Reading books, looking at our phones, or doing anything else that causes us to continually focus on one thing close up makes our eyes adjust, and eventually leads to being near or far sighted. The negative thing here is that as we continue to practice life with our bad vision, the better we will become at seeing poorly. This is the phenomenon of neuroplasticity. We will always get better at what we are doing or thinking all the time, no matter if what we are doing to ourselves is positive or negative.

The good news here is that there is still a chance you can correct your own eyes without having to get Lasik surgery, or even pay up for glasses and contacts. Even after getting Lasik surgery done, people often have to go back and get their vision repaired a few years down the road. I know because I noticed a few years after my own Lasik surgery was done, my vision started to fade again. But luckily for me, I had found a system that focuses not only on restoring vision, but improving it to a state that was better than I had ever experienced through just performing simple visual exercises.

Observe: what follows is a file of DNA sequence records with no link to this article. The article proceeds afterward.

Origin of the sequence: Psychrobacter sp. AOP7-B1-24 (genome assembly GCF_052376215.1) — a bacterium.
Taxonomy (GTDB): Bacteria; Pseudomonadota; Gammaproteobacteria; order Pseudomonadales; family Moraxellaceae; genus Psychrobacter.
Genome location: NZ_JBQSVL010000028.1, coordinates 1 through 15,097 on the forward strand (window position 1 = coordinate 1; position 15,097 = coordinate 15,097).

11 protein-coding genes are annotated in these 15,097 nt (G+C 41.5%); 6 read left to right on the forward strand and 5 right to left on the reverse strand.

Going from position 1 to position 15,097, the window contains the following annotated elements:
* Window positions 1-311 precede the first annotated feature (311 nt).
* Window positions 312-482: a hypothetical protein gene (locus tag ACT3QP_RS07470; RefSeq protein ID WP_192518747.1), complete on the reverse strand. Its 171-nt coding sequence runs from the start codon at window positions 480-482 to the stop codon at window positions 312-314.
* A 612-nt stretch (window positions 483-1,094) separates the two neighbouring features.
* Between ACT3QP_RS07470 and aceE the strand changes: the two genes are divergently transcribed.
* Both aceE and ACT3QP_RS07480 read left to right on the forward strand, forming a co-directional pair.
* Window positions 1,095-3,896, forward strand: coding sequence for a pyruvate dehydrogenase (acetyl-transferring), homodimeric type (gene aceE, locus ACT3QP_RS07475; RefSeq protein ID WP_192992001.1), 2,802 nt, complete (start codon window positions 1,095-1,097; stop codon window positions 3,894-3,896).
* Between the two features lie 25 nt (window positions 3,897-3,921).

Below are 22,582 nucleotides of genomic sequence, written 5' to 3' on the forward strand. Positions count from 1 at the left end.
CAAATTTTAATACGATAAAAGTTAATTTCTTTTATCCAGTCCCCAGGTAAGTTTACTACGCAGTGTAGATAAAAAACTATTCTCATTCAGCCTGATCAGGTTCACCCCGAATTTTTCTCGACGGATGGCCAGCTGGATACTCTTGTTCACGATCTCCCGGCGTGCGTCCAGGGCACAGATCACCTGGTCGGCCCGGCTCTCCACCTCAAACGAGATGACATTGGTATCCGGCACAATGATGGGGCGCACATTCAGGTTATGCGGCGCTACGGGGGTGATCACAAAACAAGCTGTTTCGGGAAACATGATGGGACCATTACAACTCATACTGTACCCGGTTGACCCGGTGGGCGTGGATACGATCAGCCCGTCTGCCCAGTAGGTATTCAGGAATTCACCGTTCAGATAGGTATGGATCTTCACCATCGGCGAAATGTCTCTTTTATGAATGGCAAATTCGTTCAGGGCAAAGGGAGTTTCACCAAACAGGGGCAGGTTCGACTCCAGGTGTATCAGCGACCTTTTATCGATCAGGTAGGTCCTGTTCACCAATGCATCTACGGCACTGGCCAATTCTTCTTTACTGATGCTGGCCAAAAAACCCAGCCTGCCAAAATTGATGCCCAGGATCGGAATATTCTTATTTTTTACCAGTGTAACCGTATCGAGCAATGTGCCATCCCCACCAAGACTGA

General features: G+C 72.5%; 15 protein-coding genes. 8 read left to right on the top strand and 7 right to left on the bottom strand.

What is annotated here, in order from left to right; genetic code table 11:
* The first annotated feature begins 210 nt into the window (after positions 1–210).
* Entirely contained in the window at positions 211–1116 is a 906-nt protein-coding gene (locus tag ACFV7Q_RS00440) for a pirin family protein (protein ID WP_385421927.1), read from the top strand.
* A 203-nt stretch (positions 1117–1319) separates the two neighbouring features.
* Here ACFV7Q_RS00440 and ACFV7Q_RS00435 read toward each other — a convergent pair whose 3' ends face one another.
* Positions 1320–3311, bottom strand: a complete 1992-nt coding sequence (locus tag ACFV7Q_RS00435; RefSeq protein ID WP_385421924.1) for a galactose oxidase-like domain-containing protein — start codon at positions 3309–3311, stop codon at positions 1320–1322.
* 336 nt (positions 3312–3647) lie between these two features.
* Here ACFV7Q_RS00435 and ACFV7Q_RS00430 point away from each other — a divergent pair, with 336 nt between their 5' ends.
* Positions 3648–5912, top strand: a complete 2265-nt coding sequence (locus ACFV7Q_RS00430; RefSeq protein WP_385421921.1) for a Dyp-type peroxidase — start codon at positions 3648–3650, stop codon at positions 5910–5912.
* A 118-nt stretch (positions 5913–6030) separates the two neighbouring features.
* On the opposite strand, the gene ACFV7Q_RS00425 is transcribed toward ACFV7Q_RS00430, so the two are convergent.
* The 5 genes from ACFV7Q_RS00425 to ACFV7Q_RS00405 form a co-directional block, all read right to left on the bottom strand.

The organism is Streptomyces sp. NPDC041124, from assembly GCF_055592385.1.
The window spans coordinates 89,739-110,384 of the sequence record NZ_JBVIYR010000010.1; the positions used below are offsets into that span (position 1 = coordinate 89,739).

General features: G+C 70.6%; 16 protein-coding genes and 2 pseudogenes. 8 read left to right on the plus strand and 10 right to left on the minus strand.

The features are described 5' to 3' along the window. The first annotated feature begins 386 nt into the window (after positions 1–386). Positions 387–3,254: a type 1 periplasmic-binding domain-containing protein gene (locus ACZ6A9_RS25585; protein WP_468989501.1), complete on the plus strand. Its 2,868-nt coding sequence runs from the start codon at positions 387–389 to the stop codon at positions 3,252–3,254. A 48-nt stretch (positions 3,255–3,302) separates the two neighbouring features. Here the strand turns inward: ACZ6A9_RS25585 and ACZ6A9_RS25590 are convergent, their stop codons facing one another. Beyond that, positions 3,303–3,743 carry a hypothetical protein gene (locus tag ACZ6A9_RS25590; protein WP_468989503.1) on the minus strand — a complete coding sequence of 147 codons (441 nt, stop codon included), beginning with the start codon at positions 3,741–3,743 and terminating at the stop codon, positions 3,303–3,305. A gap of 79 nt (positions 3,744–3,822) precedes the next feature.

With eye exercises you can not only restore your vision back to 20/20, but you can correct your posture and even reduce anxiety. If you are one of the millions of people on this planet that has anxiety and know your vision is terrible, getting it fixed or fixing it yourself could greatly change your life in many ways you wouldn’t have even imagined. You will likely experience a spike in energy because your brain wont have to try as hard to figure out what’s going on around you. If you have more energy from improving your vision, then maybe you will have more energy and motivation to exercise regularly. Starting to get the picture?

Now that you understand that poor vision and visual movement skills can confuse your brain, drain your energy, increase anxiety and otherwise make life just that much more difficult, lets take this a step further and look at the link between vision and hormones.